Views and history as you explore Russian Hill on foot Essay

You can take the #60 Powell-Hyde cable car or the #59 Powell-Mason
cable car. Our loop walking tour begins at the intersection of Vallejo
and Mason streets. Nearby Italian and Chinese food shops sell picnic
supplies. Starting where the 1906 fire stopped



The Vallejo Steps lead up through pines to Ina Coolbrith Park
(number 1 on our map), on a rocky outcrop overlooking the city’s
downtown. Look for the plaque at the Taylor Street entrance. Coolbrith
was associated with Bret Harte in editing the Overland Monthly during
the late 1860s, became the librarian for the city’s prestigious
Bohemian Club, and was crowned poet laureate of California in 1915. She
lived nearby on Macondray Lane.

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If you had been standing at this spot a few days after the 1906
earthquake, you would have been singed but saved–fire-fighters saw the
defiant raising of the American flag over the shingle house at 1652-56
Taylor (2, shown in the historic photograph above) and rushed up to save
the structure and the flag, using wet sand and seltzer water in the
process. Tudor bordello to million-dollar condos



Cross Taylor and continue up the steps beside a large,
Tudor-inspired stucco house (once reputed to be a bordello) to the crown
of the hill. This area survived the fire. The Livermore family has
owned part of the hilltop since the late 1800s, doing much to establish
the quiet, woodsy character so appreciated today.



At the brow of the hill, you’ll pass a double-gabled,
brown-shingle structure at 1013-19 Vallejo (3) built by Willis Polk in
1892 as apartments for his own family and that of a painter (note the
studio-size window in the right-hand gable). Legend has it that Polk
installed a secret passage for his own use–to evade creditors or to
visit a lady next door.


Across the street is a brand-new condominium complex (4) by the
firm of Esherick, Homsey, Dodge ; Davis, which fits amid its
shingled and balustraded neighbors surprisingly well. It was built by
neighborhood investors who had earlier prevented a high-rise from going
up on the site. The price for each units is in the million-dollar
range.



At 1034 and 1036 Vallejo (5) are two brown-shingle houses from the
original row, reminiscent of New England farmhouses in their simple
gables and unornamented windows and doors.



Two picturesque alleys split off from Vallejo at this point, adding
to the blend of architectural styles. Running south toward a distant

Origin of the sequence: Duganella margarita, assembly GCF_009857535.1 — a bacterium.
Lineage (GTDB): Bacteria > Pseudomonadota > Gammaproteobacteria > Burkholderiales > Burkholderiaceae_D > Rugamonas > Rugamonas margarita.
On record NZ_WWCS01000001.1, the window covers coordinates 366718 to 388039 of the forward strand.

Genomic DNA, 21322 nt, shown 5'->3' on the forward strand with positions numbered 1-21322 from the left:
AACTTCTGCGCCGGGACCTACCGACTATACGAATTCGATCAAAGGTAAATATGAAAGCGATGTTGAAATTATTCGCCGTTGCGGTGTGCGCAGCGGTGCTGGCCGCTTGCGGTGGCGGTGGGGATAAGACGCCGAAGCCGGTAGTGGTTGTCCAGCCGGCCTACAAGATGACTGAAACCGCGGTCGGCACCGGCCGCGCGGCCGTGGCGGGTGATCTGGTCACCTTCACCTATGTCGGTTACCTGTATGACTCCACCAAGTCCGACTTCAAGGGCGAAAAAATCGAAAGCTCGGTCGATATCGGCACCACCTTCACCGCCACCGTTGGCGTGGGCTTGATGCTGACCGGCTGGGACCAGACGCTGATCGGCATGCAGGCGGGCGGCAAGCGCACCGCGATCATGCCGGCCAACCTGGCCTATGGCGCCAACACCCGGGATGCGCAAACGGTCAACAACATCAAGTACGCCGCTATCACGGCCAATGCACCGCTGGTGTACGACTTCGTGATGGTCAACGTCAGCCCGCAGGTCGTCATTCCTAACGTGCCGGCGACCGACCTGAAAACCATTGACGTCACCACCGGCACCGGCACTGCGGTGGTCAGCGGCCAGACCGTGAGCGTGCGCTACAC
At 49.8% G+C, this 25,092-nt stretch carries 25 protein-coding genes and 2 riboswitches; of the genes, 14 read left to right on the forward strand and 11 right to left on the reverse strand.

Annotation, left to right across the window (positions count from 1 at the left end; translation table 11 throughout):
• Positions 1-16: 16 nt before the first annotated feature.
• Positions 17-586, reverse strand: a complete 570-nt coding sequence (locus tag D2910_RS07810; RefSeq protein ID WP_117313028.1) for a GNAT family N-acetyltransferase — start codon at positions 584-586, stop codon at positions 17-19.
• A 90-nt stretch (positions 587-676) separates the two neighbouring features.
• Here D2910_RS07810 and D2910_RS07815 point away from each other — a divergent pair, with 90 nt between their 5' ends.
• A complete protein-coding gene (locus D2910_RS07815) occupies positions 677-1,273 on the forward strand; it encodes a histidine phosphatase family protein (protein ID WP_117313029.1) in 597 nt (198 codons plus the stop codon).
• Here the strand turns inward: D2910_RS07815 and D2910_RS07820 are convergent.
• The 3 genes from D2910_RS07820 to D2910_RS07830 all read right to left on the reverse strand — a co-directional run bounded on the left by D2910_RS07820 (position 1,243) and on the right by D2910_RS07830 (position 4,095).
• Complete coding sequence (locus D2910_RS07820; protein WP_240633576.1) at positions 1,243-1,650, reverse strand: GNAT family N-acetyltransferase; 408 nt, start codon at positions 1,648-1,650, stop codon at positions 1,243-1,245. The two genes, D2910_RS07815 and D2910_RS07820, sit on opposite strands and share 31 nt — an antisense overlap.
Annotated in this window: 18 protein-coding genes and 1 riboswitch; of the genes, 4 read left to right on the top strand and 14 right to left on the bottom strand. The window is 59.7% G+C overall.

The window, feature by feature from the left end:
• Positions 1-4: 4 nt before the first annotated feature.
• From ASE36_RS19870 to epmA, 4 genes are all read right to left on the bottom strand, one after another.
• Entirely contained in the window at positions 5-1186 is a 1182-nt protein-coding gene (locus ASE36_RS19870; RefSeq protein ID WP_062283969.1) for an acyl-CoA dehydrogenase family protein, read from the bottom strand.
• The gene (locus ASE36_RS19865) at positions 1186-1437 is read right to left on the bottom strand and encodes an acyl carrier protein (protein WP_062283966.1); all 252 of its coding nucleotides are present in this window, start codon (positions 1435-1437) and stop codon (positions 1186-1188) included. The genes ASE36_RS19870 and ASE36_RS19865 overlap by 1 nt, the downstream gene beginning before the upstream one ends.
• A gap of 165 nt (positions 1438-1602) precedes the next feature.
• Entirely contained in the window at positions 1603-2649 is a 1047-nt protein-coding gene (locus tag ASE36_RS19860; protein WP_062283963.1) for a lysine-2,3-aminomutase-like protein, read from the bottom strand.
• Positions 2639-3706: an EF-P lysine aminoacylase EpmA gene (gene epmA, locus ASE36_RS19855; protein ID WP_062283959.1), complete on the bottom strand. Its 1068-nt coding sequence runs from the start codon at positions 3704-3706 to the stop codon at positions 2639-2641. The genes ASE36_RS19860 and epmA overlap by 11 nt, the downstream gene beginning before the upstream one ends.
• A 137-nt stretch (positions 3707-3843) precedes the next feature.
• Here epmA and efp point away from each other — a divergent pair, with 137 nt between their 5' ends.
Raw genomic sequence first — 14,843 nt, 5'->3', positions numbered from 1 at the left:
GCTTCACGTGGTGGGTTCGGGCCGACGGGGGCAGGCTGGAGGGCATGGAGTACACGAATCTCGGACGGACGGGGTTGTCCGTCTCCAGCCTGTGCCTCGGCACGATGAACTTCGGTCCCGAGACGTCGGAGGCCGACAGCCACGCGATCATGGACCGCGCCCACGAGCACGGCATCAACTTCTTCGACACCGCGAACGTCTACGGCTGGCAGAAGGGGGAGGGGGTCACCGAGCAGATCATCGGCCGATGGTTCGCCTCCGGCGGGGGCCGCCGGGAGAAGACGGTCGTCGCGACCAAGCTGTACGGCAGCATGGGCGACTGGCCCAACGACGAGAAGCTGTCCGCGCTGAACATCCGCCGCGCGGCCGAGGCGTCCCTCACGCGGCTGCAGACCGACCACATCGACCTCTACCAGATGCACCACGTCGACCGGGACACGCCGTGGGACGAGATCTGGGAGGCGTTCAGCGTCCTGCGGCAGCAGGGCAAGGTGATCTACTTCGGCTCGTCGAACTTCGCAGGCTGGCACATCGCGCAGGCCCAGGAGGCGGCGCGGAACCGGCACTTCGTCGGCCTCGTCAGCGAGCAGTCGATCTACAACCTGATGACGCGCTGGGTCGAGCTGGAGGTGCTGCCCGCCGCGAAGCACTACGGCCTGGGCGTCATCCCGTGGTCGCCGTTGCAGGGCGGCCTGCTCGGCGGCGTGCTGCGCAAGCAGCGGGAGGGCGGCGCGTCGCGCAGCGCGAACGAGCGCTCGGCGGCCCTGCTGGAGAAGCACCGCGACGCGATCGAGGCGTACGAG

view of Grace Cathedral is Florence Street. A row of pueblo revival
houses (6), a style popular in the 1920s, lines the west side, solid and
slightly exotic images of permanence and comfort.



Running north is Russian Hill Place, a brick-paved lane lined with
stuccoed Mediterranean villas, some by Willis Polk (7). These houses
also open, to the west and below, onto Jones Street and from there form
a single massive structure, demonstrating Polk’s cleverness in
relating the building to two very different site conditions.



The lane dead-ends against the back of a 24-story apartment house,
the Eichler Summit (8), built by the developer who popularized the
Eichler tract house in many parts of the Bay Area during the 1950s and
’60s. This building, which radically alters the scale of the
neighborhood, bankrupted him. Because it was built at the top of a
hill, it blocks relatively few views. Nevertheless, one was enough:
there is now a 40-foot height limit. Octagon house to firehouse



Follow Vallejo down the right-hand ramp to Jones. Proceed north up
Jones and go left to the 1000 block of Green Street. Here you’ll
find a delightful mix of houses, many dating from before the fire. Note
the octagon at 1067 (9), built in 1857. It’s one of two in the
city. Across the street, at 1088, is a firehouse (10), built in 1907
and later remodeled as a private residence. You can see the original
fire pole, relocated to the doorway.



If you’re hungry, continue west on Green one block to Hyde
Street, where you’ll find several eating spots; a block north on
Hyde, at Union Street, is the original Swensen’s ice cream store.



Retrace your steps to Jones, then go left half a block and turn
right on Macondray Lane (11), which becomes a cobbled footpath lined
with huge eucalyptus trees and a row of little bay-windowed frame
houses, some from the 1870s. You eventually descend the steep slope to
Taylor by a series of wooden steps. Go right on Taylor to return to
Vallejo.

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